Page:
Professor Youtha Hardman-Cromwell of the Wesley Theological Seminary, a longtime advocate of LGBTQ causes and frequent General Conference delegate, spoke at Mount Olivet United Methodist Church in Arlington, Virginia, as part of its “Holy Conversation Series” on May 13, 2014. The Holy Conversation series was held in the church’s sanctuary, and this series was part of Mount Olivet UMC’s period of reflection and discernment on how the church can live out its vision statement as a congregation in “relation to their lesbian, gay, bisexual, and transgender brothers and sisters.” Hardman-Cromwell, who teaches Practice of Ministry and Mission at the Wesley Theological Seminary, was invited to explore the Scripture and different ways to read and understand relevant (to homosexuality) scriptural passage. She spoke on the theme: “What the Scripture Says about Homosexuality.” Her answer was that the Bible does not address homosexual practice, which the United Methodist Church calls “incompatible with Christian teaching.”
Professor Hardman-Cromwell began her 45 minute presentation with a prayer saying, “Oh God strengthen our understanding of your words, and broaden the horizon of our minds to appreciate different interpretations of your words. In Jesus name we pray.” Then she opined the Bible is “a collection of books and that it has been impacted over the years by rational editorial process that has happened over many centuries.” She referred to the Bible as “writing by humans who believe themselves to be inspired by God.” Primarily the Bible deals with the relationship between God and God’s people.
Hardman-Cromwell’s explained the Bible is “living, and alive, and lively,” and she believes God’s Spirit animates the scriptures and we have taken them form one context to be appropriated in another context. Therefore, the Bible is always being interpreted and transformed as it is transforming us. She quoted the late Harvard University chaplain Peter Gomes in saying that “the questions that the Bible seeks to answer are these: Who am I? Why am I here? What is the purpose of life? What does it mean to be good? What is evil, and how do I deal with it? And how do I deal with death?” to say that those are the questions we ask as we read the scriptures.
The Wesley Seminary professor continued with a Buddhist saying, “Seek not to follow in the footsteps of the men old; seek what they sought” (Matsuo Basho), make a point of the inclusive nature of the Bible. For example, she said “Christianity became the religion of the oppressed American slaves and of their oppressors” and spoke to them in their own way. With more reference to quotes from Peter Gomes, she said we do not trust the Bible in the sense that it is fact, but because in its infinite variety it points to the truth and communicates truth because it comes from the Truth which we call God. She went on to highlight three tendencies of wrongly interpreting the Bible:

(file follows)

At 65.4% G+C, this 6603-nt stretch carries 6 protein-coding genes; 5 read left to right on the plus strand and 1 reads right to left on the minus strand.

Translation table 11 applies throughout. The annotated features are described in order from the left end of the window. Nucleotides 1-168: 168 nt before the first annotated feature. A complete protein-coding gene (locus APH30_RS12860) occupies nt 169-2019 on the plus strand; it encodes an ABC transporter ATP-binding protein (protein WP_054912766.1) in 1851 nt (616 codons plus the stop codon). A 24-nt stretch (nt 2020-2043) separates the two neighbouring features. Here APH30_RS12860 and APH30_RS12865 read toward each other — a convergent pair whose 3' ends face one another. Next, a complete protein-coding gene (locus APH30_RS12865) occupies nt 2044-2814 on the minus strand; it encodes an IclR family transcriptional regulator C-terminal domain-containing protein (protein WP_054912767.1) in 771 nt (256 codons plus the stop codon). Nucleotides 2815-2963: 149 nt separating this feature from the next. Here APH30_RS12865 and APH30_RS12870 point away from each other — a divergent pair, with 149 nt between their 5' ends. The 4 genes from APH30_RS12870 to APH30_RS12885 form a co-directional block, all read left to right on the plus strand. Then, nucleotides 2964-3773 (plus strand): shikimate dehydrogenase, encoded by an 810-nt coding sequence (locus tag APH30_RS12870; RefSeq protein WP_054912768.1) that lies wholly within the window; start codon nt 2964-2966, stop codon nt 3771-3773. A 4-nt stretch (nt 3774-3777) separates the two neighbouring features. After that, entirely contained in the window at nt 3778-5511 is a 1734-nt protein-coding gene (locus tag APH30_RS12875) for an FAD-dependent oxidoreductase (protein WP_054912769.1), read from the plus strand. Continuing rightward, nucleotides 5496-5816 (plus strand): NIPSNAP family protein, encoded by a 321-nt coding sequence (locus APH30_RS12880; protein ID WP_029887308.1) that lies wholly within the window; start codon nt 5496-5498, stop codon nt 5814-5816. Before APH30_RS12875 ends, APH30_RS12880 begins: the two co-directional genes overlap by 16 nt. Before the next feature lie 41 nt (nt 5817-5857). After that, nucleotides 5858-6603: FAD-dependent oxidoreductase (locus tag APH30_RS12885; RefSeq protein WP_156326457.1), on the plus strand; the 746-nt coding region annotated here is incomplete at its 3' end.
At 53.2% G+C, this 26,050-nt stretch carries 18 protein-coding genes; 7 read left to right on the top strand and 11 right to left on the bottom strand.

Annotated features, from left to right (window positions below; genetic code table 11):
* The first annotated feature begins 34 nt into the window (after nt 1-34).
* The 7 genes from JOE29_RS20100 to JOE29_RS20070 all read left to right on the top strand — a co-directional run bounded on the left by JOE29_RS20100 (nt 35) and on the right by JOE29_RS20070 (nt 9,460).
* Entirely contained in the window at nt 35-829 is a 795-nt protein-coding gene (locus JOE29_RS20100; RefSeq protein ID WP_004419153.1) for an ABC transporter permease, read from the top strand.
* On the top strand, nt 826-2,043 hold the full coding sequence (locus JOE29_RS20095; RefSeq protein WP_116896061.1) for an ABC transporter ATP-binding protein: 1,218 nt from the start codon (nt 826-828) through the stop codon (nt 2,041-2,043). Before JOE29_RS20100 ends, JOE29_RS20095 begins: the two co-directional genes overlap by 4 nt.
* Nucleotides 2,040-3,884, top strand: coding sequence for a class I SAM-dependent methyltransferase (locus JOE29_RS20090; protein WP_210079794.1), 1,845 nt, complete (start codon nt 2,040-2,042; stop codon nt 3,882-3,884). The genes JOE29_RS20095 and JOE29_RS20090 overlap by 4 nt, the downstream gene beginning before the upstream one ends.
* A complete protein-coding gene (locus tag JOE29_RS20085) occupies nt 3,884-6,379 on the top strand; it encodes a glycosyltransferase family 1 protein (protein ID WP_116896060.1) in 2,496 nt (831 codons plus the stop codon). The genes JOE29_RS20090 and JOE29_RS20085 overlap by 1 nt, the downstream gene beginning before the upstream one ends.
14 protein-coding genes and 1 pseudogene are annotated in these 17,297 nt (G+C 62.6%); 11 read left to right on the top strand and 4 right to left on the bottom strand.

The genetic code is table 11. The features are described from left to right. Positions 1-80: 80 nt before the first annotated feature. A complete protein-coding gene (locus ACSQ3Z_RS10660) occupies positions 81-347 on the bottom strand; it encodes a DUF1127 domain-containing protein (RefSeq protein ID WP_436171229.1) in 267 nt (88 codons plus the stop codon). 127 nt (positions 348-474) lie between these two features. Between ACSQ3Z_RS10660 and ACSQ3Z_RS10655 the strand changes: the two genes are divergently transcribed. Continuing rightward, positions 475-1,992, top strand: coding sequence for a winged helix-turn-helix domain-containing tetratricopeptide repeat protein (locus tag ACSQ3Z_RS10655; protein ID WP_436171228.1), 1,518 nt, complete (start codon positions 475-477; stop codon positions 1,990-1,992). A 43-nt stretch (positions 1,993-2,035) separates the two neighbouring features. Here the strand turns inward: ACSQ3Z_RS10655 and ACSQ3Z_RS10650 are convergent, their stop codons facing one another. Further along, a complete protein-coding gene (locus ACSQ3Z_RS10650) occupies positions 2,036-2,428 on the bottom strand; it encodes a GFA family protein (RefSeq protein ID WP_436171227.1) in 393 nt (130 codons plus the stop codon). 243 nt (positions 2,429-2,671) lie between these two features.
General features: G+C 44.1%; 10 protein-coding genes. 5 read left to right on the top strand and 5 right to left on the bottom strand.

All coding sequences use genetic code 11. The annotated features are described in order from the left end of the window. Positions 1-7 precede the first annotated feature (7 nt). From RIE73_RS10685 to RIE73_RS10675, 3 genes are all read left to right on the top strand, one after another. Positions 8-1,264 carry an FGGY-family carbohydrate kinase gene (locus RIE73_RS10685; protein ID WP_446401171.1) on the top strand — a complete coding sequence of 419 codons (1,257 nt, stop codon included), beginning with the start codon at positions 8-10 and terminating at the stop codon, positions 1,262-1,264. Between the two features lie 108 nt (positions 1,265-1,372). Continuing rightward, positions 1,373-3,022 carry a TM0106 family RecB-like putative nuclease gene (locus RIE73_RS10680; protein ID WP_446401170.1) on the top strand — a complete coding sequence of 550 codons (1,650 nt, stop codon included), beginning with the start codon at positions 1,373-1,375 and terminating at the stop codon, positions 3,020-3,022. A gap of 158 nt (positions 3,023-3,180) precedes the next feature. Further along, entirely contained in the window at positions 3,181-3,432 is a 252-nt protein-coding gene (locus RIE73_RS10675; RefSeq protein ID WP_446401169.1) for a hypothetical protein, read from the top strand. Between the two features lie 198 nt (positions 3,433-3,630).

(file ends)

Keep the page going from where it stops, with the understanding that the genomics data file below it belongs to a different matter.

– The first is the tendency of worshiping the Bible, it causes us to ascribe to it what we ought to ascribe to God.
– Second is the tendency to worship the text of the Scriptures; that is giving greater advocacy to the word of the text then the spirit that is behind the Word.
– And third, the worship of the culture. That is, forcing the Bible to conform to the norms that are of a prevailing culture.
Speaking about what the Bible has to say about homosexuality, she said the easy answer is “nothing.” That is because, she adds, the term homosexuality is not found in the original Hebrew, Greek, Aramaic scriptures. It’s a phrase coined in 1892. But we tend to apply what we find in scriptures today to homosexuality. The Professor explained that even the word homosexuality does not have a fixed meaning nowadays, so she decided to explore what she termed as “commonly anti-homosexuality references from the Bible” and give her interpretation. She also lifted up some points that don’t always get mentioned as much, according to her.
Professor Hardman-Cromwell’s first biblical reference was Genesis 1 and 2. She indicated that there are 2 different creation stories found in the passage. Her argument is that the purpose of Genesis 1 & 2 is to tell us where we come from. She articulates that despite the vast changes in technologies from then till now, we come from the union of part of a man and a woman. According to Hardman-Cromwell, this is not about relationships in particular; it is about our genealogy, it says nothing about Adam and Eve being married. However, she claims, the passage establishes the core humanity of male and female (that males and females are human).
Professor Hardman-Cromwell also mentioned the biblical passage of Genesis 19. She argued that the grave wickedness of Sodom and Gomorrah in the passage is not known, and the word used there which is now translated as sodomy refers to temple prostitution in its original sense; therefore, it does not refer to homosexuality. She claims that story of the men on Sodom and Gomorrah’s confrontation with Lot and actions towards the angels is actually lack of hospitality and the desire to commit homosexual rape, but it does not condemn the act of homosexuality. To support her argument she referred to the case of David and Bathsheba.
She continued to point out several other passages of Scripture and give her interpretations of them in support of her argument, trying to endorse the acceptance homosexuality in the church.